This is a classic "rate times time equals distance" word problem. If I write that in letters: rt=d, where rate=r, time=t, and distance=d.
In this word problem, the rate is made up of two things: the speed of the helicopter (lets call that r) and the speed of the wind (which is 6mph). When the helicopter is traveling with the wind, it goes (r+6)mph and when it is traveling against the wind, the helicopter goes (r-6)mph.
OK, we know the helicopter goes 270miles with the wind, so let's set up this "rt=d" equation filling in the numbers we know:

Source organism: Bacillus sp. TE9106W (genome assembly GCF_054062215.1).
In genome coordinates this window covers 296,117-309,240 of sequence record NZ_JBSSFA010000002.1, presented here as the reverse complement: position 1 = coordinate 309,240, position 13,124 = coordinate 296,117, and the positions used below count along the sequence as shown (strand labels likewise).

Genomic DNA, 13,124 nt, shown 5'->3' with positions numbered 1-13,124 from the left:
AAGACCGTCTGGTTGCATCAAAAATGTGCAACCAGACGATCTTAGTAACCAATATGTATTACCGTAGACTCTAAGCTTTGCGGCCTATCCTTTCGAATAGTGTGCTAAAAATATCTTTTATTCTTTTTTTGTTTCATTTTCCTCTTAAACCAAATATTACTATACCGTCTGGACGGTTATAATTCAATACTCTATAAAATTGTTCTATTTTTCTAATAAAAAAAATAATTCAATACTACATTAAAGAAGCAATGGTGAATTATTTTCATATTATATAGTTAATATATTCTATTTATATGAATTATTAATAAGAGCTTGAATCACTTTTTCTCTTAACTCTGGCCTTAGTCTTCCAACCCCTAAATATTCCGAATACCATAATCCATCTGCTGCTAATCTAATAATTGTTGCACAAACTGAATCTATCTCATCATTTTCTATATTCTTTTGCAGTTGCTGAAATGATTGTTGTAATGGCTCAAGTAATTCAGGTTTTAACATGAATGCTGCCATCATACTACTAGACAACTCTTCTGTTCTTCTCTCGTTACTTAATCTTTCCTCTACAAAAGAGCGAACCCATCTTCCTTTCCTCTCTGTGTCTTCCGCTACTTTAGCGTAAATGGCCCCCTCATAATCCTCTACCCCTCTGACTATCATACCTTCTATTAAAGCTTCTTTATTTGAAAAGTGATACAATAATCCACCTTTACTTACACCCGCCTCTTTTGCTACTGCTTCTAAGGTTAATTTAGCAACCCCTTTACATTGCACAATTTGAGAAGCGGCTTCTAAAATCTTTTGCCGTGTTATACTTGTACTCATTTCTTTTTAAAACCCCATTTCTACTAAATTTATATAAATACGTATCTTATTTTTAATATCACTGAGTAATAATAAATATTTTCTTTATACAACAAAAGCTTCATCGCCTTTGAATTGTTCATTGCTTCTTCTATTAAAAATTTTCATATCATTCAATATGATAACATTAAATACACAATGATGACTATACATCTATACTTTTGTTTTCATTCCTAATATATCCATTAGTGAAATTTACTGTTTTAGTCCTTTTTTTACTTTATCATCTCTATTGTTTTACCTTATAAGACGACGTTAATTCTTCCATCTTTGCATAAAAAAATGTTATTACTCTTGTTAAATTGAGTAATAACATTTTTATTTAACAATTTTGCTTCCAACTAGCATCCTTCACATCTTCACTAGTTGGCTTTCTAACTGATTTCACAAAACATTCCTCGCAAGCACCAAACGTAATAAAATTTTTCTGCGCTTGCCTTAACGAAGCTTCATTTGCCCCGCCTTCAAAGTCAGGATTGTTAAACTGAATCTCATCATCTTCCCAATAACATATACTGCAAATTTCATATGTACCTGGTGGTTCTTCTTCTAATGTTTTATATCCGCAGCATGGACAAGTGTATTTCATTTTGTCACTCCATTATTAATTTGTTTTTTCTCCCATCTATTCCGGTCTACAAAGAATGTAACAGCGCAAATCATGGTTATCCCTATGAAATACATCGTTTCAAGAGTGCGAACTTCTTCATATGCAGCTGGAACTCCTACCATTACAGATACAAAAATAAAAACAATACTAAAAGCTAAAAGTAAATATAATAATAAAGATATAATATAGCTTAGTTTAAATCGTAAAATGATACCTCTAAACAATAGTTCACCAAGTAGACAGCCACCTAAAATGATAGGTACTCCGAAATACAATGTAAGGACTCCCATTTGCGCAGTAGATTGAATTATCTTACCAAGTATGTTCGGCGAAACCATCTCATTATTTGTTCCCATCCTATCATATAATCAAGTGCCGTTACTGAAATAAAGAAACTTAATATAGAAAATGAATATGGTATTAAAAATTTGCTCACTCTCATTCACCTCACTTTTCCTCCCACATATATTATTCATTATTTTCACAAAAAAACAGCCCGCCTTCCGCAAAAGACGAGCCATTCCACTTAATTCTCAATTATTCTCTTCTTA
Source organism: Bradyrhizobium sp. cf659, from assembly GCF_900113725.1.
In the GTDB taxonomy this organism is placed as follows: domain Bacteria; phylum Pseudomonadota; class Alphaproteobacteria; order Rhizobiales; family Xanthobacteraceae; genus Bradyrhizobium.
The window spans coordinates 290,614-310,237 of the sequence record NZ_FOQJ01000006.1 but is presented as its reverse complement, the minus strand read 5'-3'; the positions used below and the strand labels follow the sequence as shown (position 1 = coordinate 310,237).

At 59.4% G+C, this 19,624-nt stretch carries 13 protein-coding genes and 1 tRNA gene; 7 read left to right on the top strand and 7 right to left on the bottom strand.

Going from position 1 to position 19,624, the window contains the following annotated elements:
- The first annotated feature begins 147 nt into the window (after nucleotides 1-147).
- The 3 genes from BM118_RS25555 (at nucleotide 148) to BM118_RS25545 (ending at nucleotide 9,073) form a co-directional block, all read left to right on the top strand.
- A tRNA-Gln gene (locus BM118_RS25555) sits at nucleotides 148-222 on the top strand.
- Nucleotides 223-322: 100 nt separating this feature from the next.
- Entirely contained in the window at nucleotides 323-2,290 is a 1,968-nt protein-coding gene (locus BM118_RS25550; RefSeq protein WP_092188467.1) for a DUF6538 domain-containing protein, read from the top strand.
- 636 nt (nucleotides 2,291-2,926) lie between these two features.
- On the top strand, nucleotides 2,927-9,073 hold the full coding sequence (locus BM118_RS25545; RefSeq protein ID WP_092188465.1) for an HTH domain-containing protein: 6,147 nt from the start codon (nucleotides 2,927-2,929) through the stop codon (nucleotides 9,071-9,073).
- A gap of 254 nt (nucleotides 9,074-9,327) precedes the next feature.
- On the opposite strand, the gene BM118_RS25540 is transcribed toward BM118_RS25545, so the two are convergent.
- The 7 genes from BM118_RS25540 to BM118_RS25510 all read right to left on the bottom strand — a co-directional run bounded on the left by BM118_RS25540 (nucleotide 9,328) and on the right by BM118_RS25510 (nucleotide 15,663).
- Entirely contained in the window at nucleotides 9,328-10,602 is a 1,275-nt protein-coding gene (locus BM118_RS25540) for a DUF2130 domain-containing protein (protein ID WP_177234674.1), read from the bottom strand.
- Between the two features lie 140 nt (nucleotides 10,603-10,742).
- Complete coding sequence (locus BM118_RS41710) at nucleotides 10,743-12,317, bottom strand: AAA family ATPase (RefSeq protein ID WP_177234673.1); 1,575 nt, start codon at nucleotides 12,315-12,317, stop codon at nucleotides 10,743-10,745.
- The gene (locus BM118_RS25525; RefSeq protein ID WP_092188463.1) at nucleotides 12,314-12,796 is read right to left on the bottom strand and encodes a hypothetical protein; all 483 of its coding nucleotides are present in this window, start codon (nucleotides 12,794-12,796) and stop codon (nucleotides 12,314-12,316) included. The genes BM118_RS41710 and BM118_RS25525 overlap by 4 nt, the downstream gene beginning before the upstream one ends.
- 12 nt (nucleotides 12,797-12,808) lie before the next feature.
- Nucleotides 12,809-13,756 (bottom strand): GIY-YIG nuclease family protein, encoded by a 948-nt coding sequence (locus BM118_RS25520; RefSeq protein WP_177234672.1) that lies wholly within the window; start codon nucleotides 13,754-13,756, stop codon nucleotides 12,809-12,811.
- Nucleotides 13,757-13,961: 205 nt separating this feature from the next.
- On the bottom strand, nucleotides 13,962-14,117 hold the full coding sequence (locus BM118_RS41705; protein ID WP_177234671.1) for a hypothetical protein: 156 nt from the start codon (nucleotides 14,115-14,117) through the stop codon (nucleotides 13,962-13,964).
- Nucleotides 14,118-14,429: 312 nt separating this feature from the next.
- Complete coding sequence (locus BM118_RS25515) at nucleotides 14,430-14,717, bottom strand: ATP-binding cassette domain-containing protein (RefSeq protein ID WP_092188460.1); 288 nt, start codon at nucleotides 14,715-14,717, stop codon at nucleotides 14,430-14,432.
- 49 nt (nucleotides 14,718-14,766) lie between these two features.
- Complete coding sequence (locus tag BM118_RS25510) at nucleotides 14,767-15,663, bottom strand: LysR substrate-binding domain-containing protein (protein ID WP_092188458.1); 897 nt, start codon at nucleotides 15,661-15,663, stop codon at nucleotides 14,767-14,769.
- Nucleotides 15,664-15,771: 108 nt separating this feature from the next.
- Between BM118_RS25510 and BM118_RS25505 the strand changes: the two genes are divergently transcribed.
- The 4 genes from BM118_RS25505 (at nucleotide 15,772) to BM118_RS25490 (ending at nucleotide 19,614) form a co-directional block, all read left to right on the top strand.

(r+6)t=270
OK, we also know the helicopter goes 180miles against the wind, so that "rt=d" equation looks like this:
(r-6)t=180
In both of those equations, we know that t=t since in this word problem the times are the same, but we are not given the time. No worries, let's rewrite each of those equations equal to t:
t=270/(r+6)
t=180/(r-6)
(I just divided both sides by the (r +/- 6))
Since t=t, then:
270 = 180
(r+6) (r-6)
Cross-multiply to get rid of the fractions:
270(r-6)=180(r+6)
Distribute:
270r-1620=180r+1080
Gather your "r" terms on one side and the numbers on the other side:
90r=2700
Divide both sides by 90:
r=30.
Therefore, the speed of the helicopter is 30mph.